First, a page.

Susan Wilson of Oak Bluffs has been a published novelist, intermittently, for nearly 20 years. Now it’s her job.
For most of that time, she has raised her kids, gone to Stop & Shop, and to her day job. Amid all that, she found time to write, hustling to crib down plot and character illuminations in the midst of her daily schedule. She also wrote a regular column for The Times, called The Last Word.
She’s found her place. The kids are grown, the books are selling strongly enough to support a hiatus from the day job. Now she can write for a living, her success resulting from taking some literary chances in recent years.
“I had written some novels that were not really romance novels but were [assigned] to the category. It was a difficult niche to find a place in,” she said last Sunday, recalling her ongoing attempt to position herself in a publishing universe turned upside down over the past decade. The early books were a moderate commercial success, one became a TV movie, but the genre wasn’t providing the artistic or commercial success track she desired.
Dogs did it for her. “I was talking to my agent several years ago, looking for new direction, and she said, “You’ve always loved dogs. Stories about dogs are big right now,” Ms. Wilson recalled. “She was right. I read dog books as a kid, all of them, beginning with ‘Call of the Wild.’ So it made sense and it turns out I’m okay at it — bearing in mind that the books are really about people.”
Apparently, the knack for living successfully involves willingness to change. And dogged determination, so to speak. Ms. Wilson was willing and two years later, “One Good Dog” was published by St. Martin’s Press, a division of mega-publisher MacMillan. It’s a book about redemption and relationship that stars a beaten down man who meets a battered dog in a gritty Boston neighborhood. The book got an “A” from reviewers and orders from booksellers.
St. Martin’s fondness for Ms. Wilson’s new direction grew as well, resulting in a publishing contract — a rare glimpse of nirvana for most authors — and publication last year of “The Dog Who Danced” continued the roll. “Danced” has a plot finely threaded with several protagonists, a villain, and a very determined dog. Certainly Ms. Wilson was dancing recently when a book review blogger at retailer Barnes and Noble included the title as one of 20 best reads of the year.
The success of her first two dog books have allowed Ms. Wilson to become a full-time writer. “I’ve been writing full time since October 2011,” she said. “It’s my job now. I love having the free time to think about the work rather than squeezing it in among a bunch of other things. And I’m lucky to have a hardworking agent and the faith of an editor in my work. St. Martin’s is part of a very large company, but its culture is very nurturing. It’s kind of old school in the way they take care of their authors.”
Ah, the glamorous life of national book tours, a suite at The Plaza. “Oh no,” she said and laughed. “Those days are gone in publishing, except for a few really big authors. I do a lot of online interaction with readers and online book clubs. That is exciting, valuable time. To hear perspectives on your book directly from readers. I’ve learned ways of seeing my books and their characters in ways I’ve never considered.”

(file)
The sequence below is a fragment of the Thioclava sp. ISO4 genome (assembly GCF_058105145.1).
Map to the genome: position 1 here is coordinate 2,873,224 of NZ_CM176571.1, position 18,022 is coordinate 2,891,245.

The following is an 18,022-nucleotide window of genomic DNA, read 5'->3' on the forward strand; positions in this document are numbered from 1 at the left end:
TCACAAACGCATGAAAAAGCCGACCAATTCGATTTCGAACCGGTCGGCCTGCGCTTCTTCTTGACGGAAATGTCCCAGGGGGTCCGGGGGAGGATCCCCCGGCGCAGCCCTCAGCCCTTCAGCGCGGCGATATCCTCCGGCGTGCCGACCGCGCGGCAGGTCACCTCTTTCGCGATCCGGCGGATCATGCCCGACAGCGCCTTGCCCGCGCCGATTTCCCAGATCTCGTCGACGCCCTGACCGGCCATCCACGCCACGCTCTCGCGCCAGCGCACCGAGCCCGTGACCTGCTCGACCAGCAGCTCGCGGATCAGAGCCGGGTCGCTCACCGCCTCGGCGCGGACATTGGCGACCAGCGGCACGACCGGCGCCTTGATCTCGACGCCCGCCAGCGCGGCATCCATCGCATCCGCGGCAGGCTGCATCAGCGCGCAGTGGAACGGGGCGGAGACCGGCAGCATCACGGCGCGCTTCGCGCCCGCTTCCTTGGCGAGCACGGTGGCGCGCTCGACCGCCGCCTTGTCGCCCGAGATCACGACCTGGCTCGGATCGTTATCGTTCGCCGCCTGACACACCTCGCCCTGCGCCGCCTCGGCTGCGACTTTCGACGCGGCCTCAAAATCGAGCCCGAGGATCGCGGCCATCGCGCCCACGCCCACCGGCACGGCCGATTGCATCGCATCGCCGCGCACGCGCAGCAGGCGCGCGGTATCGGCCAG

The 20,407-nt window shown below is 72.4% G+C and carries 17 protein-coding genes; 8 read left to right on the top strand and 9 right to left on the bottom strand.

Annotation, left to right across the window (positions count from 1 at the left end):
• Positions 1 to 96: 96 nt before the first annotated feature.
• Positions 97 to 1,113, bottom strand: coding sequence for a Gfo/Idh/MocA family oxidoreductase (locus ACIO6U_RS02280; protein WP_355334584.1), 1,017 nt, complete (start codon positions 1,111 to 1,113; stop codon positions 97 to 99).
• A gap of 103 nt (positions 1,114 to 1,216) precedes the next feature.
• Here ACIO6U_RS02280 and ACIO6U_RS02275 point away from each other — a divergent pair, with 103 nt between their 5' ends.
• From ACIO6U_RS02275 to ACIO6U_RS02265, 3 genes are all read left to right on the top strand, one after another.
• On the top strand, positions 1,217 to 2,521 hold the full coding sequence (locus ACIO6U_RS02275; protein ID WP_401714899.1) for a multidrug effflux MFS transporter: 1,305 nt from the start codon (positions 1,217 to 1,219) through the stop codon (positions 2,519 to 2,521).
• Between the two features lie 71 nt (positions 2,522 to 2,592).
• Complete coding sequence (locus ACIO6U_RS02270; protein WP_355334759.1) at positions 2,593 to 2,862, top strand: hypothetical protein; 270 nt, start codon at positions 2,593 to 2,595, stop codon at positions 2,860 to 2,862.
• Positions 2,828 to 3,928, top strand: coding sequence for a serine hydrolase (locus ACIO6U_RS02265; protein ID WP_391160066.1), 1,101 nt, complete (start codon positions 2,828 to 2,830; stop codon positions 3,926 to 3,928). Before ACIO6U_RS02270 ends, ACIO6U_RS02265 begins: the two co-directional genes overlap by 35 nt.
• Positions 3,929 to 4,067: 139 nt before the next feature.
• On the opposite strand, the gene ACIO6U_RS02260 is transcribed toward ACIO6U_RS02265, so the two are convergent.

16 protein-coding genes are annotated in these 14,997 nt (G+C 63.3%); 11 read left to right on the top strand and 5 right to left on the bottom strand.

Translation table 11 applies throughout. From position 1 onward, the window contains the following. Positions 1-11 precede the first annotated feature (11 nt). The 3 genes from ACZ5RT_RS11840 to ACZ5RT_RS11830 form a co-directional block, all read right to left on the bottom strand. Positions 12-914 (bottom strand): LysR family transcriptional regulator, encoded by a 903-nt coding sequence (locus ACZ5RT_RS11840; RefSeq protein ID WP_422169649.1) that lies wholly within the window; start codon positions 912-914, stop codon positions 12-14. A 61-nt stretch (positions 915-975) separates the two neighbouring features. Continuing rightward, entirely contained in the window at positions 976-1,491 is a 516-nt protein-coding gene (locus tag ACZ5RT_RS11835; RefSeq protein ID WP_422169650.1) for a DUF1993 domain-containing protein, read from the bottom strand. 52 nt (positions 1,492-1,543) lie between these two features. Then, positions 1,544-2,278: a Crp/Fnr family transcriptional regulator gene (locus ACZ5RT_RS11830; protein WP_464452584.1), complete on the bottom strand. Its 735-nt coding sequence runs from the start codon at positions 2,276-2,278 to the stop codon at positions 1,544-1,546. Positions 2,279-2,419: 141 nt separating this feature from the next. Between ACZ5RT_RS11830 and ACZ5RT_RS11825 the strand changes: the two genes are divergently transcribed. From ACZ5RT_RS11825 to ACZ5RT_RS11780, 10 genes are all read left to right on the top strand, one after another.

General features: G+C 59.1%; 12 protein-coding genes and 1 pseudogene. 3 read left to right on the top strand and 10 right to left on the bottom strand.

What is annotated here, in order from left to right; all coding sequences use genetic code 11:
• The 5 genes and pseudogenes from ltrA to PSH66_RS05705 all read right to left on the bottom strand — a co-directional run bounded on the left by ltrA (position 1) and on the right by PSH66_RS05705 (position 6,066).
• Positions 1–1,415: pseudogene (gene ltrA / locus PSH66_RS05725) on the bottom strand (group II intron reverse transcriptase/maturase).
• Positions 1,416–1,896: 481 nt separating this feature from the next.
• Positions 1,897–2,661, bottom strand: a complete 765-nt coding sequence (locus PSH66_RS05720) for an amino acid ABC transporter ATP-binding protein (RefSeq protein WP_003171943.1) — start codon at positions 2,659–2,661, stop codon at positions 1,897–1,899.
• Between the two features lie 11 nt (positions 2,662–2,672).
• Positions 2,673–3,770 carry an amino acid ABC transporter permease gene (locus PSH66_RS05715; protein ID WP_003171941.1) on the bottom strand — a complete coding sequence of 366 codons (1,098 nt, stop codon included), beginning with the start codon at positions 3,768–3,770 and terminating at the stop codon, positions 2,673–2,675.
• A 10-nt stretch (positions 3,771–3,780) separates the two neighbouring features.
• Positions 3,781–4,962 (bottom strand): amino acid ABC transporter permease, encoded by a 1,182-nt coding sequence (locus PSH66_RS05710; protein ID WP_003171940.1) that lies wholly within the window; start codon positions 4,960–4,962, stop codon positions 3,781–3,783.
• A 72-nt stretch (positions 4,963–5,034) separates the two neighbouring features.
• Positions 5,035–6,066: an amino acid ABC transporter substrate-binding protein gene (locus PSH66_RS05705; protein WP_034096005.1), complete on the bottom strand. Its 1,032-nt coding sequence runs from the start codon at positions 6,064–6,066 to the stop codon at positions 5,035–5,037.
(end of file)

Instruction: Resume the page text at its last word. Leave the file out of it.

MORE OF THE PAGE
“I do a lot of library readings for the same reason. It’s energizing to talk with people who have a passion for books and ideas,” she said, adding, “I’ve been published for almost 20 years — the first book came out in 1994, but I feel like I’ve moved from the perimeter to a solid place as an author now. I love to think of it that way and I’m going to love it as long as it lasts.”
In addition to the psychic benefits, her canine characters have provided her with full-time focus.
“The books provide enough money, not a fortune, but enough so that writing is my job now. I have the time and schedule to write 1,000 words a day, every day. That’s the rule: 1,000 words a day,” she said. She has worked for the Martha’s Vineyard Museum and continues to edit The Intelligencer, the museum’s publication because she enjoys the work and her collegial relationships.
“How has the work changed? For one thing, I had never thought of a writing a book with a dog as a central character. And every book is an education. Seeing what works and what doesn’t, reading reviewers’ thoughts on what went right and what didn’t.
“It’s like building houses. Over time you learn the tricks of the trade. Some are hard, some are difficult. Ideas die on my computer screen frequently – but I save them anyway.
“This is a great place to be a writer. David and I were living in Waterbury, Conn., a long time ago, working, raising two daughters, scraping by. There was no discussion of art and writing. Needlepoint and crocheting was our art. We didn’t know anyone who was an artist.
“David was born and raised on the Island and when we moved back, I kept bumping into artists. You can talk about your work, the Island is conducive to art. It’s nurturing for artists. You know there are 30 book groups on the Island? Writing groups abound. Lots of us wash-ashores brought our art to an oasis of the arts. Maybe it’s in the water.”
Ms. Wilson delivered her eighth book, third in the canine genre, to St. Martin’s last week. The manuscript, titled “The Dog Who Saved Me,” is slated to hit the market in September 2013. “It’s a very situational novel and very realistic about a stranger who comes to a town. It features a 90-year old World War II dog handler and Pax, a military service dog.”
Ms. Wilson won’t crystal ball her future directions. “We’ll see how ‘The Dog Who Saved Me’ works,” she said, “and then we’ll go from there.”